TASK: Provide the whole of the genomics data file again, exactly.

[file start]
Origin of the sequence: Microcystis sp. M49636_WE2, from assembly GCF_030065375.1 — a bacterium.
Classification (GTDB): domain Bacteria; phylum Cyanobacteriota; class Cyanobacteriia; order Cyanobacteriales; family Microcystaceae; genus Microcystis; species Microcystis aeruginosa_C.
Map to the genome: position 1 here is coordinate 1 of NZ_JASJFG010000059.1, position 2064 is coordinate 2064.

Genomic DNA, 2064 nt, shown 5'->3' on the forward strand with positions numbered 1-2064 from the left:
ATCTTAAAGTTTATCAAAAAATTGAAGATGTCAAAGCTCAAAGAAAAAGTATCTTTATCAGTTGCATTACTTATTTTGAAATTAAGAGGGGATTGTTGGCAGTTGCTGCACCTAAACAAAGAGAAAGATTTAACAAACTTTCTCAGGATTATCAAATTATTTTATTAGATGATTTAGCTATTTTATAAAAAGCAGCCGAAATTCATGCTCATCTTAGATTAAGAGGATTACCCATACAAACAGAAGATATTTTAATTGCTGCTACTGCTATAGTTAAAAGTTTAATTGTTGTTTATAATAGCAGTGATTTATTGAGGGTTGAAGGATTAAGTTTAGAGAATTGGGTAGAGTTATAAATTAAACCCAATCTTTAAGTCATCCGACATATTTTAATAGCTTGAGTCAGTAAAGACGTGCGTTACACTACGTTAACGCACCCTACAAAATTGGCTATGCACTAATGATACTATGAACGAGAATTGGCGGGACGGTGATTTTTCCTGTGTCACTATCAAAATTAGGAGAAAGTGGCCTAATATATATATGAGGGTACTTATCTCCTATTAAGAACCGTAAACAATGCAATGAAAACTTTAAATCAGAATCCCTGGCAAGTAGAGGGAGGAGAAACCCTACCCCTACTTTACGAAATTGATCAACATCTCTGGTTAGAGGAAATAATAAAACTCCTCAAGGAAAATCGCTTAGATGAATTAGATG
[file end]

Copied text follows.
Origin of the sequence: Microcystis sp. M49636_WE2, from assembly GCF_030065375.1 — a bacterium.
Classification (GTDB): domain Bacteria; phylum Cyanobacteriota; class Cyanobacteriia; order Cyanobacteriales; family Microcystaceae; genus Microcystis; species Microcystis aeruginosa_C.
Map to the genome: position 1 here is coordinate 1 of NZ_JASJFG010000059.1, position 2064 is coordinate 2064.

Genomic DNA, 2064 nt, shown 5'->3' on the forward strand with positions numbered 1-2064 from the left:
ATCTTAAAGTTTATCAAAAAATTGAAGATGTCAAAGCTCAAAGAAAAAGTATCTTTATCAGTTGCATTACTTATTTTGAAATTAAGAGGGGATTGTTGGCAGTTGCTGCACCTAAACAAAGAGAAAGATTTAACAAACTTTCTCAGGATTATCAAATTATTTTATTAGATGATTTAGCTATTTTATAAAAAGCAGCCGAAATTCATGCTCATCTTAGATTAAGAGGATTACCCATACAAACAGAAGATATTTTAATTGCTGCTACTGCTATAGTTAAAAGTTTAATTGTTGTTTATAATAGCAGTGATTTATTGAGGGTTGAAGGATTAAGTTTAGAGAATTGGGTAGAGTTATAAATTAAACCCAATCTTTAAGTCATCCGACATATTTTAATAGCTTGAGTCAGTAAAGACGTGCGTTACACTACGTTAACGCACCCTACAAAATTGGCTATGCACTAATGATACTATGAACGAGAATTGGCGGGACGGTGATTTTTCCTGTGTCACTATCAAAATTAGGAGAAAGTGGCCTAATATATATATGAGGGTACTTATCTCCTATTAAGAACCGTAAACAATGCAATGAAAACTTTAAATCAGAATCCCTGGCAAGTAGAGGGAGGAGAAACCCTACCCCTACTTTACGAAATTGATCAACATCTCTGGTTAGAGGAAATAATAAAACTCCTCAAGGAAAATCGCTTAGATGAATTAGATG